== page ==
[mirrored at Peter Brantley's shimenawa blog]
I’ve spent the last few days in New York, and had the pleasure of meeting with various interesting folks. About which more anon, separately.
Many of the conversations revolved around digital books and the future of publishing — what form will books take? Would they be downloadable objects, or eventually migrate to a fully networked book? The consensus was that ultimately the book would live on the cloud, and as network access becomes ubiquitous, the implicit assumption that more and more of the content a reader will “license” or acquire will not be something that he has any direct physical ownership of, either in bits or paper. Maybe those options will cost extra; maybe they won’t be available. We will read our books on iPhones and Androids, via iBooks and Google Book Search; on Kindle v2 and the Amazon Book Shop.
This may have a profound impact on interpretations of the Fair Use privilege; generally licenses obviate the ability to assert Fair Use because non public domain network assets are usually governed in their use by contract. If, for example, Google Books settles with publishers in the AAP and AG suits, the ability to reclaim Fair Use will become sadly pivotal.
One of the other interesting casualties of this transition will be the existing book identifier schemes. Already, publishers are making a single EPUB digital book package, and then leaving the proliferation of more discrete ebook reader formats to intermediaries, distributors and wholesalers. Ingram will make the XYZ, Amazon will make the Kindle format, etc. The publisher is only responsible for one file, the .epub package.
This was a design goal of the IDPF, of which I am a board member. It relieves some of the work for publishers. What was entirely expected was that this leaves the publisher making one electronic product; what was not thought about as much was that this leaves the publisher with one ISBN for the digital book.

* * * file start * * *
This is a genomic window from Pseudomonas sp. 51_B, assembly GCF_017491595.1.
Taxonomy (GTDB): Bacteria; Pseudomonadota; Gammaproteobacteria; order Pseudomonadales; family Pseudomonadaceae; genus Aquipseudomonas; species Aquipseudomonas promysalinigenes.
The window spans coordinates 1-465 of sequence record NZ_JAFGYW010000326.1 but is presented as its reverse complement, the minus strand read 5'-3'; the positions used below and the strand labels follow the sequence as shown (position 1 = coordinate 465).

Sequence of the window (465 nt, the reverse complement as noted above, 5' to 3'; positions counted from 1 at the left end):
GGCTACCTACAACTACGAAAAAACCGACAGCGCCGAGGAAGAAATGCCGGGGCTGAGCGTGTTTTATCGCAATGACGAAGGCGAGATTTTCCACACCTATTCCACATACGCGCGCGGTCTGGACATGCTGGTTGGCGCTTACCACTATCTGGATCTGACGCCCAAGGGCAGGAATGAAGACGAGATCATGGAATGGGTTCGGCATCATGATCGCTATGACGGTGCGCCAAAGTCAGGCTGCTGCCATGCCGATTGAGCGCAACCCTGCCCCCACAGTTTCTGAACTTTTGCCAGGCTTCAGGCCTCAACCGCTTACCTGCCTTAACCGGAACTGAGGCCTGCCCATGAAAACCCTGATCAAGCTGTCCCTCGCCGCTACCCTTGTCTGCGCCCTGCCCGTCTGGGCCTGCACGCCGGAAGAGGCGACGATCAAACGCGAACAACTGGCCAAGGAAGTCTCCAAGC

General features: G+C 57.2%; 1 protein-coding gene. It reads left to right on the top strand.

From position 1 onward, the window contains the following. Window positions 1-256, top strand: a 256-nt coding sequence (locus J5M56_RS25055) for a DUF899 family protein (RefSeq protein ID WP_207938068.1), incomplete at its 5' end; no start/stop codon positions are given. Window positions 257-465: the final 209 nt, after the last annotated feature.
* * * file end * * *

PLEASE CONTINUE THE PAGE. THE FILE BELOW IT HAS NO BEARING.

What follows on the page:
We are rapidly jerking forwards into a near term future where ISBNs will be assigned for derivative digital book products by intermediaries, not publishers. As an astute colleague observed in New York, the ISBN becomes a product SKU.
There are many disadvantages in this; one is that it will become increasingly difficult to find the “book” in the tangled weave of various digital instantiations. Perhaps no longer will we be able to ask how many copies did EduPunk 2020 sell.
And even this problem may be transitory. For as books move to the cloud, from digital bundles to network assets, we will not be counting “things sold” but link hits; not things shipped, but pages accessed. As some forward thinking publishers like O’Reilly have already demonstrated, the bookshelf will be not only virtual, but increasingly transitory in composition.
Whether we will be able to successfully rethink our conception of identifiers is a problem that lays beyond us just far enough that we are even uncertain what the contours may be.